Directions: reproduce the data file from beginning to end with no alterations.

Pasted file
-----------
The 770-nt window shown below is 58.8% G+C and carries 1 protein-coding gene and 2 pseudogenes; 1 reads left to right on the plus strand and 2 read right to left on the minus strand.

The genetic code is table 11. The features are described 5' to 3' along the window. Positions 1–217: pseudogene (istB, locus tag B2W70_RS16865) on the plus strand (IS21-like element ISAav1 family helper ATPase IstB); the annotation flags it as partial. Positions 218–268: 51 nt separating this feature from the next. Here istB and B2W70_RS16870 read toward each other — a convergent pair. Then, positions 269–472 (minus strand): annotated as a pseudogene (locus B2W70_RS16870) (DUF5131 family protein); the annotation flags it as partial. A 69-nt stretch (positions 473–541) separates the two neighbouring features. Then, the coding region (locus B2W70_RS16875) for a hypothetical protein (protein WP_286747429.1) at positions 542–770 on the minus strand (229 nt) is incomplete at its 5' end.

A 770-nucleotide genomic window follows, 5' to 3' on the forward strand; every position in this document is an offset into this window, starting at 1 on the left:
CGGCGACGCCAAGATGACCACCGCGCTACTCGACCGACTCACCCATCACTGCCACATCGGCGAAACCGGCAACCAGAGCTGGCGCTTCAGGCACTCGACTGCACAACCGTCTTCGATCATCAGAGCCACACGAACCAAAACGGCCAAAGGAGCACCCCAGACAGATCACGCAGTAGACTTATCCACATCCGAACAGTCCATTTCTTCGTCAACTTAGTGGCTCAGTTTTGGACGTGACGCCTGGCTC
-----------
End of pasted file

The 770-nt window shown below is 58.8% G+C and carries 1 protein-coding gene and 2 pseudogenes; 1 reads left to right on the plus strand and 2 read right to left on the minus strand.

The genetic code is table 11. The features are described 5' to 3' along the window. Positions 1–217: pseudogene (istB, locus tag B2W70_RS16865) on the plus strand (IS21-like element ISAav1 family helper ATPase IstB); the annotation flags it as partial. Positions 218–268: 51 nt separating this feature from the next. Here istB and B2W70_RS16870 read toward each other — a convergent pair. Then, positions 269–472 (minus strand): annotated as a pseudogene (locus B2W70_RS16870) (DUF5131 family protein); the annotation flags it as partial. A 69-nt stretch (positions 473–541) separates the two neighbouring features. Then, the coding region (locus B2W70_RS16875) for a hypothetical protein (protein WP_286747429.1) at positions 542–770 on the minus strand (229 nt) is incomplete at its 5' end.

A 770-nucleotide genomic window follows, 5' to 3' on the forward strand; every position in this document is an offset into this window, starting at 1 on the left:
CGGCGACGCCAAGATGACCACCGCGCTACTCGACCGACTCACCCATCACTGCCACATCGGCGAAACCGGCAACCAGAGCTGGCGCTTCAGGCACTCGACTGCACAACCGTCTTCGATCATCAGAGCCACACGAACCAAAACGGCCAAAGGAGCACCCCAGACAGATCACGCAGTAGACTTATCCACATCCGAACAGTCCATTTCTTCGTCAACTTAGTGGCTCAGTTTTGGACGTGACGCCTGGCTC